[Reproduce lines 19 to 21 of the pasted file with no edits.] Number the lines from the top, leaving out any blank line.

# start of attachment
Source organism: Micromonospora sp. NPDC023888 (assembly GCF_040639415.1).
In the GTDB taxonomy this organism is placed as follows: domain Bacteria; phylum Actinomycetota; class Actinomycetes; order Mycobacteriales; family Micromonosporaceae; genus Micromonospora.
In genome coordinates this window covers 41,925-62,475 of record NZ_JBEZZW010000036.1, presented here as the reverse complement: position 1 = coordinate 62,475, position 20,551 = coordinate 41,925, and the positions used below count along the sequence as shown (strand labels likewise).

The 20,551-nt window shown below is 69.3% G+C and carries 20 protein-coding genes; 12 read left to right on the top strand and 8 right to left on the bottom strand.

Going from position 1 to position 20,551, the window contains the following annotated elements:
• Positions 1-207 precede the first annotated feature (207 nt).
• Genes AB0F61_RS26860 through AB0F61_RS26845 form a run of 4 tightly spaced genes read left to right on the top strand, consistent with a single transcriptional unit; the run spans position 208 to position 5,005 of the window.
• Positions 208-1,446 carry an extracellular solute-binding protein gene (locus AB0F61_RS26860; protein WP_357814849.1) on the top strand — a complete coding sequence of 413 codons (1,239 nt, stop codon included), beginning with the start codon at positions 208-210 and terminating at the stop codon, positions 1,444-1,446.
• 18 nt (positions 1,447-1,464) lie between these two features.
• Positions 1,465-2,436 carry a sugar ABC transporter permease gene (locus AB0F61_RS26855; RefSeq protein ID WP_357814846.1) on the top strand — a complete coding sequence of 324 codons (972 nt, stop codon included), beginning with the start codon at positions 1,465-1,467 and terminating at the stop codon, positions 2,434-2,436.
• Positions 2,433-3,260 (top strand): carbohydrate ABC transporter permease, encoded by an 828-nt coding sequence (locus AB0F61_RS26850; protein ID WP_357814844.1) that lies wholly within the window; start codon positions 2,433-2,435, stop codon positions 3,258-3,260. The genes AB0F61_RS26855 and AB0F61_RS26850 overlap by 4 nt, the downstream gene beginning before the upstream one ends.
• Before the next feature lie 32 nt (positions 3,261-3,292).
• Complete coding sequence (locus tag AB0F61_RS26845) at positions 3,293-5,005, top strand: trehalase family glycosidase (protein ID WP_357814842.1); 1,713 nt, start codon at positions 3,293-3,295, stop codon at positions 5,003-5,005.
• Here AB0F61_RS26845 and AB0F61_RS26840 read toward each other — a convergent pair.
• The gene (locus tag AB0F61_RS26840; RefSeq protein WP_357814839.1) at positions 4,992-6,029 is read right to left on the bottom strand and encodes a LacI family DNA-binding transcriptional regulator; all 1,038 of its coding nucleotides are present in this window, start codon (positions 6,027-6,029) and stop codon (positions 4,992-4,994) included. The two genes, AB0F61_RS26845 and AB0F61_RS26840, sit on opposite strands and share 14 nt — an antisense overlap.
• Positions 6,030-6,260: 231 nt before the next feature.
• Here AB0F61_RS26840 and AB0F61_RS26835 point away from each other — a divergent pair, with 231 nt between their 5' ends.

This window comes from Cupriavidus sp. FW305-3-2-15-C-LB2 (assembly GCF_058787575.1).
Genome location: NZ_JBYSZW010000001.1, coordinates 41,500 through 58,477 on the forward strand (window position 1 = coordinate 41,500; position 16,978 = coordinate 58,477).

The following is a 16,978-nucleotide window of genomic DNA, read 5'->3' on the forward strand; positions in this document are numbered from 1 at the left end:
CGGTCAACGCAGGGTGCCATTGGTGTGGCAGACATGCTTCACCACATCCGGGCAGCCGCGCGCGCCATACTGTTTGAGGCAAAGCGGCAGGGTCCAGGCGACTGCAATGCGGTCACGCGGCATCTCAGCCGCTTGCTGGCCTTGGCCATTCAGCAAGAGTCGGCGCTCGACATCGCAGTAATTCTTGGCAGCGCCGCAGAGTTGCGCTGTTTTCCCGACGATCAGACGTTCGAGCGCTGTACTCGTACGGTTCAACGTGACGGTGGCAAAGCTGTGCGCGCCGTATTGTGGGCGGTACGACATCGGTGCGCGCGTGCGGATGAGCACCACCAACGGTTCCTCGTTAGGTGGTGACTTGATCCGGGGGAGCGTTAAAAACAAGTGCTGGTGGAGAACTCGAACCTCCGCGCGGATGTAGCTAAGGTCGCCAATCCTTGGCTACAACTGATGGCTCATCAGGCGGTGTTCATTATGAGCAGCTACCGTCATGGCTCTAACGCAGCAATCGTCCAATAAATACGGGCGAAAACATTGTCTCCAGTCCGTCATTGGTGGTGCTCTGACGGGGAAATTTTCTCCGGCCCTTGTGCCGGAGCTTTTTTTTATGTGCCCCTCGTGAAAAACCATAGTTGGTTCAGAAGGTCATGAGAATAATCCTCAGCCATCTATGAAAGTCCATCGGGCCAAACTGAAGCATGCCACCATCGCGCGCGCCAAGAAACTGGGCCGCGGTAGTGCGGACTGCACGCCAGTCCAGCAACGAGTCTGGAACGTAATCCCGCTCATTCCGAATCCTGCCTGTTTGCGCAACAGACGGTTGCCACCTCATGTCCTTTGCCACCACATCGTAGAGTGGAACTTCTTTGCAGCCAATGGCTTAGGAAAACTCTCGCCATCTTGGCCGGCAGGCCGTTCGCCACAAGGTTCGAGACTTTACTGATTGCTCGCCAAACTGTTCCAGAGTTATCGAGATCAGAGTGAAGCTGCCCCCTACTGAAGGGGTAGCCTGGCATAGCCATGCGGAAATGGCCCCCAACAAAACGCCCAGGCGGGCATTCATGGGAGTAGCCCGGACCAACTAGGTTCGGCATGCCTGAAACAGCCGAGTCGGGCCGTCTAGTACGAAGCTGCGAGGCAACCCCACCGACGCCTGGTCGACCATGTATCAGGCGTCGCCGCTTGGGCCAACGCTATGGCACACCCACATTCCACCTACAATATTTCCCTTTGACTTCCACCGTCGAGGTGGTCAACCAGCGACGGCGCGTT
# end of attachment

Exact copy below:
Genome location: NZ_JBYSZW010000001.1, coordinates 41,500 through 58,477 on the forward strand (window position 1 = coordinate 41,500; position 16,978 = coordinate 58,477).

The following is a 16,978-nucleotide window of genomic DNA, read 5'->3' on the forward strand; positions in this document are numbered from 1 at the left end:
CGGTCAACGCAGGGTGCCATTGGTGTGGCAGACATGCTTCACCACATCCGGGCAGCCGCGCGCGCCATACTGTTTGAGGCAAAGCGGCAGGGTCCAGGCGACTGCAATGCGGTCACGCGGCATCTCAGCCGCTTGCTGGCCTTGGCCATTCAGCAAGAGTCGGCGCTCGACATCGCAGTAATTCTTGGCAGCGCCGCAGAGTTGCGCTGTTTTCCCGACGATCAGACGTTCGAGCGCTGTACTCGTACGGTTCAACGTGACGGTGGCAAAGCTGTGCGCGCCGTATTGTGGGCGGTACGACATCGGTGCGCGCGTGCGGATGAGCACCACCAACGGTTCCTCGTTAGGTGGTGACTTGATCCGGGGGAGCGTTAAAAACAAGTGCTGGTGGAGAACTCGAACCTCCGCGCGGATGTAGCTAAGGTCGCCAATCCTTGGCTACAACTGATGGCTCATCAGGCGGTGTTCATTATGAGCAGCTACCGTCATGGCTCTAACGCAGCAATCGTCCAATAAATACGGGCGAAAACATTGTCTCCAGTCCGTCATTGGTGGTGCTCTGACGGGGAAATTTTCTCCGGCCCTTGTGCCGGAGCTTTTTTTTATGTGCCCCTCGTGAAAAACCATAGTTGGTTCAGAAGGTCATGAGAATAATCCTCAGCCATCTATGAAAGTCCATCGGGCCAAACTGAAGCATGCCACCATCGCGCGCGCCAAGAAACTGGGCCGCGGTAGTGCGGACTGCACGCCAGTCCAGCAACGAGTCTGGAACGTAATCCCGCTCATTCCGAATCCTGCCTGTTTGCGCAACAGACGGTTGCCACCTCATGTCCTTTGCCACCACATCGTAGAGTGGAACTTCTTTGCAGCCAATGGCTTAGGAAAACTCTCGCCATCTTGGCCGGCAGGCCGTTCGCCACAAGGTTCGAGACTTTACTGATTGCTCGCCAAACTGTTCCAGAGTTATCGAGATCAGAGTGAAGCTGCCCCCTACTGAAGGGGTAGCCTGGCATAGCCATGCGGAAATGGCCCCCAACAAAACGCCCAGGCGGGCATTCATGGGAGTAGCCCGGACCAACTAGGTTCGGCATGCCTGAAACAGCCGAGTCGGGCCGTCTAGTACGAAGCTGCGAGGCAACCCCACCGACGCCTGGTCGACCATGTATCAGGCGTCGCCGCTTGGGCCAACGCTATGGCACACCCACATTCCACCTACAATATTTCCCTTTGACTTCCACCGTCGAGGTGGTCAACCAGCGACGGCGCGTT